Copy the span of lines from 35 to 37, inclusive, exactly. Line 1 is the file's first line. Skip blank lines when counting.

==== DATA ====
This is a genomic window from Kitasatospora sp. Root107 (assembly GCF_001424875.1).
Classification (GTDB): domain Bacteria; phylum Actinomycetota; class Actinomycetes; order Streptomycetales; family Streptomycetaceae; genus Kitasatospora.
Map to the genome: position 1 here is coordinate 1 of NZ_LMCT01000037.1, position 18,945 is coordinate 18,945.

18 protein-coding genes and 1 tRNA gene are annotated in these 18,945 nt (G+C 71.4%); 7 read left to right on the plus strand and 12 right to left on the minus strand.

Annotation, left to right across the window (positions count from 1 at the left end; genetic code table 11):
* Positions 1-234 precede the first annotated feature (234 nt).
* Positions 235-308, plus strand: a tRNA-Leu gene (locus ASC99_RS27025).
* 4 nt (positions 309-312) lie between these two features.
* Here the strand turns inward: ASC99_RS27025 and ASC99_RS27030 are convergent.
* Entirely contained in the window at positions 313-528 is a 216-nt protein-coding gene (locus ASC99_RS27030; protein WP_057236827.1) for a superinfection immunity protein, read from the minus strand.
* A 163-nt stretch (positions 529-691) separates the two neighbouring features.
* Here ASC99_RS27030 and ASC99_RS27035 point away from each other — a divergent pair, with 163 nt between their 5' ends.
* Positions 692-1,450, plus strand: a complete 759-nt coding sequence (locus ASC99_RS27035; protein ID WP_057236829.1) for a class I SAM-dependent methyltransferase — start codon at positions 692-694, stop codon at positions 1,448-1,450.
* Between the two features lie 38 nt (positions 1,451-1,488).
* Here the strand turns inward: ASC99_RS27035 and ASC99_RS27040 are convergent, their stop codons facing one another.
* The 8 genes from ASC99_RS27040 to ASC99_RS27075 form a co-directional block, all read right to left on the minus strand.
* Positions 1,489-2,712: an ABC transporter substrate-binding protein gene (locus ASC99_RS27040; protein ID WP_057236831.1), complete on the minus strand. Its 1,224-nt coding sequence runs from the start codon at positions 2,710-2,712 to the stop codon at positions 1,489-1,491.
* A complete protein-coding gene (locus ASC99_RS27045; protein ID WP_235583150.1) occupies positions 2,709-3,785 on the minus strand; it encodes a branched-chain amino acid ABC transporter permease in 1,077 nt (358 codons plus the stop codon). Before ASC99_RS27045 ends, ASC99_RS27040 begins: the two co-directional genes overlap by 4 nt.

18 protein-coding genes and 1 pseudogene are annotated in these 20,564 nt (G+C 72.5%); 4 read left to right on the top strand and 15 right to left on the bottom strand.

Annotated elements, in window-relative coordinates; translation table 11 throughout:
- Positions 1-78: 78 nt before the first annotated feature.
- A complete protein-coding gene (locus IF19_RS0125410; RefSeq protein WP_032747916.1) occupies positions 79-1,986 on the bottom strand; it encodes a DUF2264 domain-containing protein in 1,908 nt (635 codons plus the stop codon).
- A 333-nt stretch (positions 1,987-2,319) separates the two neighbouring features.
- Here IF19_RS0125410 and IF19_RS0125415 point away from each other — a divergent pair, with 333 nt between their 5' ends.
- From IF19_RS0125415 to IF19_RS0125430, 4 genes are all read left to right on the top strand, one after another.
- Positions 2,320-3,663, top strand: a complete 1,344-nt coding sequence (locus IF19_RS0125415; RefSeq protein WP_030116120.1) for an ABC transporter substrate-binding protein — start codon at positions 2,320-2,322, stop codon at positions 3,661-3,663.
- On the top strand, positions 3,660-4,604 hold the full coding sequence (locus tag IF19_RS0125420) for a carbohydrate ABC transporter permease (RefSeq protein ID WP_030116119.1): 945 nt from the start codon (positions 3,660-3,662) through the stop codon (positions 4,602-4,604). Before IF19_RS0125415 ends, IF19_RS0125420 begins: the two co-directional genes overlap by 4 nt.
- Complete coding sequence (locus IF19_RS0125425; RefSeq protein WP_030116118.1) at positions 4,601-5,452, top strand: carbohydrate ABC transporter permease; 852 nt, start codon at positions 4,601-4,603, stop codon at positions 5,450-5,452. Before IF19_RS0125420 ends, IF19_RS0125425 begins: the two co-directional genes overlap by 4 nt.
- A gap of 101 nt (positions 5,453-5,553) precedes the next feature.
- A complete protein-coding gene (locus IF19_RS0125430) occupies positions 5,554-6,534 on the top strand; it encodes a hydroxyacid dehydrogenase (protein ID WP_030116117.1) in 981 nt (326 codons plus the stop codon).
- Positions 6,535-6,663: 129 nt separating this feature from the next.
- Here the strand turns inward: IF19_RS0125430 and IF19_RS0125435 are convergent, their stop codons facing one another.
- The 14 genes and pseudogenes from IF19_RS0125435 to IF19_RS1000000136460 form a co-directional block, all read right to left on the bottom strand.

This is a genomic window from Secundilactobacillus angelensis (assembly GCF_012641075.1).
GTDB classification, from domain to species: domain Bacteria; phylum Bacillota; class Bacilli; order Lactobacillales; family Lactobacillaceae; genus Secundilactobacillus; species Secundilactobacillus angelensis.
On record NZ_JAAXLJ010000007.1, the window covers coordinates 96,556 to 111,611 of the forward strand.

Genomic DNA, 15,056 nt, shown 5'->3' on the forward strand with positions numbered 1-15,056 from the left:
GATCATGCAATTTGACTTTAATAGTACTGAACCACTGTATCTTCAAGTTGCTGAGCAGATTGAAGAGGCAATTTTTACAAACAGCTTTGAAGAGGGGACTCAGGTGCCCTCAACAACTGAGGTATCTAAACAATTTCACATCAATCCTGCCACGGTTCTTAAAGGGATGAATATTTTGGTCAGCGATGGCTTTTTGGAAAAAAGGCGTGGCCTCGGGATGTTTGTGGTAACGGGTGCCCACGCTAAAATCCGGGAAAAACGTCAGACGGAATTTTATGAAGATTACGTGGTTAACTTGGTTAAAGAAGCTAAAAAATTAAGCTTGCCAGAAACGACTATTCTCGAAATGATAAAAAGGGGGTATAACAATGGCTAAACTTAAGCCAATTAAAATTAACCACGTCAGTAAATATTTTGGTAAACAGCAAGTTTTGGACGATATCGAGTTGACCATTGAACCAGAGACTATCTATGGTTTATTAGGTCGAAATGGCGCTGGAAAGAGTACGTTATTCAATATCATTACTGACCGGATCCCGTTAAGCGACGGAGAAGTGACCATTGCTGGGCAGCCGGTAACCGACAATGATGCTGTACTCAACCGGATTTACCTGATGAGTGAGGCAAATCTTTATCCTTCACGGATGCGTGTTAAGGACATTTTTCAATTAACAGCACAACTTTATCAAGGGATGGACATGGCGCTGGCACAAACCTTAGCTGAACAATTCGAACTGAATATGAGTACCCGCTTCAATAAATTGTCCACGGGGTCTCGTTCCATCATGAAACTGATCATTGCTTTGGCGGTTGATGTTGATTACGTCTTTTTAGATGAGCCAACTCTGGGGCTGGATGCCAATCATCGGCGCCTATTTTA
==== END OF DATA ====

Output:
GTDB classification, from domain to species: domain Bacteria; phylum Bacillota; class Bacilli; order Lactobacillales; family Lactobacillaceae; genus Secundilactobacillus; species Secundilactobacillus angelensis.
On record NZ_JAAXLJ010000007.1, the window covers coordinates 96,556 to 111,611 of the forward strand.

Genomic DNA, 15,056 nt, shown 5'->3' on the forward strand with positions numbered 1-15,056 from the left: